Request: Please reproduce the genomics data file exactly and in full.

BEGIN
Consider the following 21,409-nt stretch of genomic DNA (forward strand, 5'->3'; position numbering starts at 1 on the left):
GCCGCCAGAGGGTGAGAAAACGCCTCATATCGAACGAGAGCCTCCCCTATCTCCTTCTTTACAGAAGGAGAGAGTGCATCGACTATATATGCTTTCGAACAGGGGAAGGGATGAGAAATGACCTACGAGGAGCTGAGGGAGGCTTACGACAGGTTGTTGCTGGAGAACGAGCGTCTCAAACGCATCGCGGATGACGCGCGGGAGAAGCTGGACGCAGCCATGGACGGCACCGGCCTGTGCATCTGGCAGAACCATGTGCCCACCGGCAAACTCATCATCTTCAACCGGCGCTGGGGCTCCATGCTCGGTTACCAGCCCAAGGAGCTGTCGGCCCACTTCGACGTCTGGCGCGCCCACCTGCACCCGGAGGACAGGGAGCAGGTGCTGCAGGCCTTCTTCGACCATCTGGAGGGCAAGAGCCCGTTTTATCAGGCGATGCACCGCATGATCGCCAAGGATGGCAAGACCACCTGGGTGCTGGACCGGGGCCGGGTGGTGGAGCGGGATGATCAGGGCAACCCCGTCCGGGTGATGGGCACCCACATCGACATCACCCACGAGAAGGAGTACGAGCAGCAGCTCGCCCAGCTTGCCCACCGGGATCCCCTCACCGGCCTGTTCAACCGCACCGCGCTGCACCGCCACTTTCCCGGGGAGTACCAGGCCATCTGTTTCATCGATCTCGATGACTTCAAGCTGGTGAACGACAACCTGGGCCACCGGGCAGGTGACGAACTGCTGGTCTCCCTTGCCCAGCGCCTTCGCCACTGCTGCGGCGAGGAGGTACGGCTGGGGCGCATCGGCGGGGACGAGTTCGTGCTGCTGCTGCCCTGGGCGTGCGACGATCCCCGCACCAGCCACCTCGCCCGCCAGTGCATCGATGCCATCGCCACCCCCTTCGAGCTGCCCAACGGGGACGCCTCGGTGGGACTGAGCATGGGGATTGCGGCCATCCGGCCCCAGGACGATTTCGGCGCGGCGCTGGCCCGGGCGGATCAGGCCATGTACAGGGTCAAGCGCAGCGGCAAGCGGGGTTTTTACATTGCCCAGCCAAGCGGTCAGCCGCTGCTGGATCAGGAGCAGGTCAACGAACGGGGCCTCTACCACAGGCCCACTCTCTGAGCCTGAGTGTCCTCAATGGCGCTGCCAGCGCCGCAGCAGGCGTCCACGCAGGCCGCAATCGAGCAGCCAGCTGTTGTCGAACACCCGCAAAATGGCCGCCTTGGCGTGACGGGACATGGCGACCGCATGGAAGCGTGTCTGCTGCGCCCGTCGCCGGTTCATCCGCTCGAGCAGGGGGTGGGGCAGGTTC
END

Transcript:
Consider the following 21,409-nt stretch of genomic DNA (forward strand, 5'->3'; position numbering starts at 1 on the left):
GCCGCCAGAGGGTGAGAAAACGCCTCATATCGAACGAGAGCCTCCCCTATCTCCTTCTTTACAGAAGGAGAGAGTGCATCGACTATATATGCTTTCGAACAGGGGAAGGGATGAGAAATGACCTACGAGGAGCTGAGGGAGGCTTACGACAGGTTGTTGCTGGAGAACGAGCGTCTCAAACGCATCGCGGATGACGCGCGGGAGAAGCTGGACGCAGCCATGGACGGCACCGGCCTGTGCATCTGGCAGAACCATGTGCCCACCGGCAAACTCATCATCTTCAACCGGCGCTGGGGCTCCATGCTCGGTTACCAGCCCAAGGAGCTGTCGGCCCACTTCGACGTCTGGCGCGCCCACCTGCACCCGGAGGACAGGGAGCAGGTGCTGCAGGCCTTCTTCGACCATCTGGAGGGCAAGAGCCCGTTTTATCAGGCGATGCACCGCATGATCGCCAAGGATGGCAAGACCACCTGGGTGCTGGACCGGGGCCGGGTGGTGGAGCGGGATGATCAGGGCAACCCCGTCCGGGTGATGGGCACCCACATCGACATCACCCACGAGAAGGAGTACGAGCAGCAGCTCGCCCAGCTTGCCCACCGGGATCCCCTCACCGGCCTGTTCAACCGCACCGCGCTGCACCGCCACTTTCCCGGGGAGTACCAGGCCATCTGTTTCATCGATCTCGATGACTTCAAGCTGGTGAACGACAACCTGGGCCACCGGGCAGGTGACGAACTGCTGGTCTCCCTTGCCCAGCGCCTTCGCCACTGCTGCGGCGAGGAGGTACGGCTGGGGCGCATCGGCGGGGACGAGTTCGTGCTGCTGCTGCCCTGGGCGTGCGACGATCCCCGCACCAGCCACCTCGCCCGCCAGTGCATCGATGCCATCGCCACCCCCTTCGAGCTGCCCAACGGGGACGCCTCGGTGGGACTGAGCATGGGGATTGCGGCCATCCGGCCCCAGGACGATTTCGGCGCGGCGCTGGCCCGGGCGGATCAGGCCATGTACAGGGTCAAGCGCAGCGGCAAGCGGGGTTTTTACATTGCCCAGCCAAGCGGTCAGCCGCTGCTGGATCAGGAGCAGGTCAACGAACGGGGCCTCTACCACAGGCCCACTCTCTGAGCCTGAGTGTCCTCAATGGCGCTGCCAGCGCCGCAGCAGGCGTCCACGCAGGCCGCAATCGAGCAGCCAGCTGTTGTCGAACACCCGCAAAATGGCCGCCTTGGCGTGACGGGACATGGCGACCGCATGGAAGCGTGTCTGCTGCGCCCGTCGCCGGTTCATCCGCTCGAGCAGGGGGTGGGGCAGGTTC